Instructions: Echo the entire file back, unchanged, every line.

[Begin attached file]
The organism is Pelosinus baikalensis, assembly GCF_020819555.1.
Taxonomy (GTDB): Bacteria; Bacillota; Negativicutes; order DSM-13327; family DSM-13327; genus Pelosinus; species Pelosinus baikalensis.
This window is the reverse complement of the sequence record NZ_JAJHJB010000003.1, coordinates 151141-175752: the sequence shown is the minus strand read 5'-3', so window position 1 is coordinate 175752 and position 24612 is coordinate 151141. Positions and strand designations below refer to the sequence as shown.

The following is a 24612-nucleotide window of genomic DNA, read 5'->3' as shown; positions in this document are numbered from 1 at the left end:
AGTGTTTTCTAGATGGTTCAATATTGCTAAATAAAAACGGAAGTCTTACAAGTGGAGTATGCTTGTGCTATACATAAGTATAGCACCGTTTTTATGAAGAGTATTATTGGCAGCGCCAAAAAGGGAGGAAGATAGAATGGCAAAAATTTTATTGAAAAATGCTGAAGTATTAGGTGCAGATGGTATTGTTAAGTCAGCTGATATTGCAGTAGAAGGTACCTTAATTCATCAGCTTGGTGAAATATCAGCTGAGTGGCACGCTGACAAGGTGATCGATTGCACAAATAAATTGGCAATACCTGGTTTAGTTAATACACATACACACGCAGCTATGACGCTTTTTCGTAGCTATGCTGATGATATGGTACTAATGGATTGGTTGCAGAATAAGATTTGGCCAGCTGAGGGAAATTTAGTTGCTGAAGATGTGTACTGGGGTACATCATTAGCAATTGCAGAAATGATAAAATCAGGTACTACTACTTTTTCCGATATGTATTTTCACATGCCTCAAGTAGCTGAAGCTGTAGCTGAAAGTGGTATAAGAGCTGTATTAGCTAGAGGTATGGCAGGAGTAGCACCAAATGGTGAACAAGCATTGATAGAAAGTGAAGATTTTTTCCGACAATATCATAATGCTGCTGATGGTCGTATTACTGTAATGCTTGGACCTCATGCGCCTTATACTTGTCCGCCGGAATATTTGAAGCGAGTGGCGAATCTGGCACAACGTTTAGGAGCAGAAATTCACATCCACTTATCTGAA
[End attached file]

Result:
The organism is Pelosinus baikalensis, assembly GCF_020819555.1.
Taxonomy (GTDB): Bacteria; Bacillota; Negativicutes; order DSM-13327; family DSM-13327; genus Pelosinus; species Pelosinus baikalensis.
This window is the reverse complement of the sequence record NZ_JAJHJB010000003.1, coordinates 151141-175752: the sequence shown is the minus strand read 5'-3', so window position 1 is coordinate 175752 and position 24612 is coordinate 151141. Positions and strand designations below refer to the sequence as shown.

The following is a 24612-nucleotide window of genomic DNA, read 5'->3' as shown; positions in this document are numbered from 1 at the left end:
AGTGTTTTCTAGATGGTTCAATATTGCTAAATAAAAACGGAAGTCTTACAAGTGGAGTATGCTTGTGCTATACATAAGTATAGCACCGTTTTTATGAAGAGTATTATTGGCAGCGCCAAAAAGGGAGGAAGATAGAATGGCAAAAATTTTATTGAAAAATGCTGAAGTATTAGGTGCAGATGGTATTGTTAAGTCAGCTGATATTGCAGTAGAAGGTACCTTAATTCATCAGCTTGGTGAAATATCAGCTGAGTGGCACGCTGACAAGGTGATCGATTGCACAAATAAATTGGCAATACCTGGTTTAGTTAATACACATACACACGCAGCTATGACGCTTTTTCGTAGCTATGCTGATGATATGGTACTAATGGATTGGTTGCAGAATAAGATTTGGCCAGCTGAGGGAAATTTAGTTGCTGAAGATGTGTACTGGGGTACATCATTAGCAATTGCAGAAATGATAAAATCAGGTACTACTACTTTTTCCGATATGTATTTTCACATGCCTCAAGTAGCTGAAGCTGTAGCTGAAAGTGGTATAAGAGCTGTATTAGCTAGAGGTATGGCAGGAGTAGCACCAAATGGTGAACAAGCATTGATAGAAAGTGAAGATTTTTTCCGACAATATCATAATGCTGCTGATGGTCGTATTACTGTAATGCTTGGACCTCATGCGCCTTATACTTGTCCGCCGGAATATTTGAAGCGAGTGGCGAATCTGGCACAACGTTTAGGAGCAGAAATTCACATCCACTTATCTGAA